Today on the Steamforged Blog we'd like to invite Michael Archer to the stage to show his final work on the Guild Ball Demo Board that we brought to GenCon 50.
For painting I went to a hardware store and color matched some of the Army Painter paints that I will be using the most in my terrain work. Lots of browns and greys. I used these as the base coats doing some heavy dry brushing and making sure to have a variety of colors. I wanted to make sure that with all the stone work going on that the piece didn’t end up looking monotone. So I added some blue tones and tans to some of the stone work to have a nice mix of warm and cool colored stone.
For the cobblestone I made a white wash for the grout between the stones. My method for application had mixed results but in the end, I think I will try it again in the future with some improvements. I painted the cobblestones in sections using the dividing lines that I built in as natural break points. I would pre-wet each section, with just enough water that it wasn’t pooling. I would then take a loaded brush with my off-white wash and systematically dab the lines between the stone allowing the capillary action of the paint and water to suck the paint along the lines. The pre-wetting once nailed down really helped speed up a tedious process.
The scaffolding was painted with browns and greys to make them look like dried wood. I also added a banner mhanging from one to add some more color and enforce that this is a Masons construction project.
For the farm stands I knew these would be where some splashes of color could come in. I purchased some of the farm stands from Tabletop World and rearranged them in different setups adding some to tables and cutting them up to make new ones. Having some splashes of bright color can really help bring a piece together.
I also added some color with tattered banners and cloth roofs for the farm stands. I made these basically using a paper machete technique. I find that thin paper towels like you would find in public bathrooms or at work are the best kind for this technique.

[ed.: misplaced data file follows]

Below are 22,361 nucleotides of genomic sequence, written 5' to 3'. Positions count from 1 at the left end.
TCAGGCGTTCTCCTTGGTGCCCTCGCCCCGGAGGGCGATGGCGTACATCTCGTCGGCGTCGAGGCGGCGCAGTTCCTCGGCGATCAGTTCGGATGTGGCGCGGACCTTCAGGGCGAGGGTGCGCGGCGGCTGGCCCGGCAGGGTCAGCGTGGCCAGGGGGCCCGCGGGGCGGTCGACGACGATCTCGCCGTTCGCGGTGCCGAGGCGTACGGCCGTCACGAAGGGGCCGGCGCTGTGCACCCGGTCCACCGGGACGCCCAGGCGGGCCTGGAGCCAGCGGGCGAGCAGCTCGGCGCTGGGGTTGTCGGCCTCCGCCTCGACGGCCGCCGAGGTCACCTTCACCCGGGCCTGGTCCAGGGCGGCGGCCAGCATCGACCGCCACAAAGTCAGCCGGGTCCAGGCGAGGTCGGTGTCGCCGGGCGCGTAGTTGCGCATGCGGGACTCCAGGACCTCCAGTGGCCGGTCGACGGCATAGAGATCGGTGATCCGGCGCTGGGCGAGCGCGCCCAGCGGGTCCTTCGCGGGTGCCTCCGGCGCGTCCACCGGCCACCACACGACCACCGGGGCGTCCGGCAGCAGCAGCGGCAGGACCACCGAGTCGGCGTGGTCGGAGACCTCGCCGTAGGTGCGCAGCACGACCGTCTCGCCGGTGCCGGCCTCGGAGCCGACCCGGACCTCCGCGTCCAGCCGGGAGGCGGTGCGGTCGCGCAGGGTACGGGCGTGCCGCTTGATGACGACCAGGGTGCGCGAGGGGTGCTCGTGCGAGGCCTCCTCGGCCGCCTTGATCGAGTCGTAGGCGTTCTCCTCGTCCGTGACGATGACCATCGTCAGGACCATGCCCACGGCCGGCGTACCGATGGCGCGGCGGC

Step1: I use the size of each stall to help me measure and then cut with scissors thin paper towel to size, sometimes fraying the edges to make them look tattered and used.
Step2: I then use a 1 part wood glue to 2 or 3 parts water mixture to wet the paper towel and carefully drape it over the frame of the stall.
Step3: I use a paint brush to gently maneuver the paper towel to add folds and wrinkles, always being careful not to tear the paper towel. Once it has dried some curling on the edges may of occurred, if this happens you can rewet that portion and try and straighten it back out.
The last final touch is adding a variety of vegetation that has somehow managed to grow through the cracks of the city streets. I use a variety of grass products flock, static grass from Scenic Express, Silflor grass tufts in a variety of colors, and some of the Silflor ivy creeping up one of the arches. Adding this little bit of greenery really brings the piece to life and makes it feel much more vibrant.
That’s all for now, but stay tuned for more hobby related blogs in the future.